The Christian runner too must rid himself of anything that might handicap him in the race. I don’t think the author is speaking of sin – he addresses that in the next phrase. Rather, I think he has amoral objects in mind. In and of themselves, these things may be harmless and innocent. They may not affect someone else. You see, there’s nothing wrong with water bottles and leg weights – in fact, they serve a purpose. But, they would probably hinder you in the race.
What he’s talking about is anything that would divert our attention or drain our energy, dampen our enthusiasm. The question is not if the object or activity is sin, but rather, does it speed you on or does it hold you back. As one commentator said, is it a wing, or is it a weight? Does it hinder or does it help? Let me give you some examples of things that, if we are not careful, can become hindrances:
Even though this writer is using sports to illustrate his point, sports themselves, or any other entertainment activity, can be a hindrance. Whether it’s basketball, TV or bingo, if you are more committed to these than you are the race, they need to go.
What about your education, your job, your career? Are they a hurt or a help? What about certain relationships – do they serve to support, or deter from the faith? What about your possessions – your toys? Do they come between you and God? If so, throw them off.
The second thing we’re told to rid ourselves of is the sin which so easily entangles. Here, the author has something else in mind. The dress of the day was a long, flowing, loose-fitting robe. While appropriate for dinner, you wouldn’t want to wear them in a race. They could easily become entangled in your legs and feet and impede your progress. So today, you notice the first things athletes do is shed their warm up suits.
The application for us is obvious. There is sin that surrounds every believer every day in the race. I think the old translations have it, besetting sin – which speaks of any sin that you are particularly vulnerable to. If you are running with any sin this morning, throw it off – no matter how small you may think it is, it is preventing you from running well. Get rid of it. You cannot keep hidden sin – it prevents you from running.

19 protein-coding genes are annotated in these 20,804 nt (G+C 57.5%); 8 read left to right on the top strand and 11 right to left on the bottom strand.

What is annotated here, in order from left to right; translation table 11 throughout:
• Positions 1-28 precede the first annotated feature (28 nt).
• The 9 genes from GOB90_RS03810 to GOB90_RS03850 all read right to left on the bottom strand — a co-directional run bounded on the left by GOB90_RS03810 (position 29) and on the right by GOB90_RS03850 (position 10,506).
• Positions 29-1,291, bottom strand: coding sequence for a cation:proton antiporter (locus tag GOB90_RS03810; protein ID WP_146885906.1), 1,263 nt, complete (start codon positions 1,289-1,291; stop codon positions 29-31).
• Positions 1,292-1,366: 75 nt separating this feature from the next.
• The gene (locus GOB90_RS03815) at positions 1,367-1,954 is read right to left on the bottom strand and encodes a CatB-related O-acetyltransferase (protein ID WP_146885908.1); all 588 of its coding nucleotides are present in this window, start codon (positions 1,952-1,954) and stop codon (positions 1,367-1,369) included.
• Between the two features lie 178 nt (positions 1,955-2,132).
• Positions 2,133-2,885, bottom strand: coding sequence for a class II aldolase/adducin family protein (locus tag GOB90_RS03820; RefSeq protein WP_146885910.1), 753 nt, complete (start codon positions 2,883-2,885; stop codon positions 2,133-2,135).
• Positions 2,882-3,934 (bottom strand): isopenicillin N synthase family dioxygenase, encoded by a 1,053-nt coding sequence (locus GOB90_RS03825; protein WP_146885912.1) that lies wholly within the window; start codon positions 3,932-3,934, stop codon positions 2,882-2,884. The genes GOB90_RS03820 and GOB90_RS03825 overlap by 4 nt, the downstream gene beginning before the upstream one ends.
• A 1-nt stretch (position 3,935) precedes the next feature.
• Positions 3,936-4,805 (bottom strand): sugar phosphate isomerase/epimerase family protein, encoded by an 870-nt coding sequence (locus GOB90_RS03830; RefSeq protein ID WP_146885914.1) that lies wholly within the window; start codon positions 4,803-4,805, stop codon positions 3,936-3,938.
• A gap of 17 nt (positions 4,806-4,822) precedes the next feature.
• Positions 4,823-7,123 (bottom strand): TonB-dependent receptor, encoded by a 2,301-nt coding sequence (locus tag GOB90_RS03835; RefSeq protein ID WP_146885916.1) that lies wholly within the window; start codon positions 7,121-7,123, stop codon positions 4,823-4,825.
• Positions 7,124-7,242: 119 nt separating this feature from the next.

Well, all that is the preparation needed to run. We’ve seen we need to follow the example of successful runners, and we need to rid ourselves of anything that would hinder our progress, be it moral or amoral. We now turn our attention to the perseverance needed to run the race in the second part of verse 1. We read to “run with endurance the race that is set before us, or marked out for us.” By the way, let us run is the main verb of the sentence. Let us lay aside every encumbrance and every sin is a participle. Even the next verse is a participle – fixing our eyes on Jesus. So, laying aside every encumbrance, laying aside every sin, fixing our eyes on Jesus, let us run. Please notice how the author includes himself – let us. I’m included with you as well. Let us run, together, brothers and sisters.
Notice he says to “run.” He doesn’t say walk, he doesn’t say jog. He said run. The word is agon from we get our word agony. It speaks of great effort to attain an end. He is telling us to push ourselves to the limit with every ounce of energy we can muster. It speaks of crossing the finish line, and collapsing. Leaving nothing. I can guarantee you no one ever won an Olympic race without doing so.
Now, the problem today is we have a lot of Christians in the race who just aren’t running. Some are merely jogging, others are walking, others are even reclining on the track. Oh, they may look good. They may have the nice warm-up suits, the Christian uniforms, the nice shoes. And while they are going through the warm-ups, they might look impressive. I mean, they may have all the tools and even know the vocabulary – they talk a good race – but upon close observation, we find they aren’t running at all. You’ve known people like that – you may be like that. Carry in the big study bible each week – go home and drop it off where remain until you need next week on your way to church.
Some, say they need more training to run. Now, while I agree we need to be trained, or discipled, we should know the Christian life is a life-long process of continual, simultaneous training and running. The consummate athlete never stops training, but he does run.
Others say, I’ll start running, I’ll get more involved when things slow down, when work isn’t so demanding, when I get out of school, when the kids are quite so little, when, when. Perhaps we should ask the question, are these the things that hinder that must be thrown off?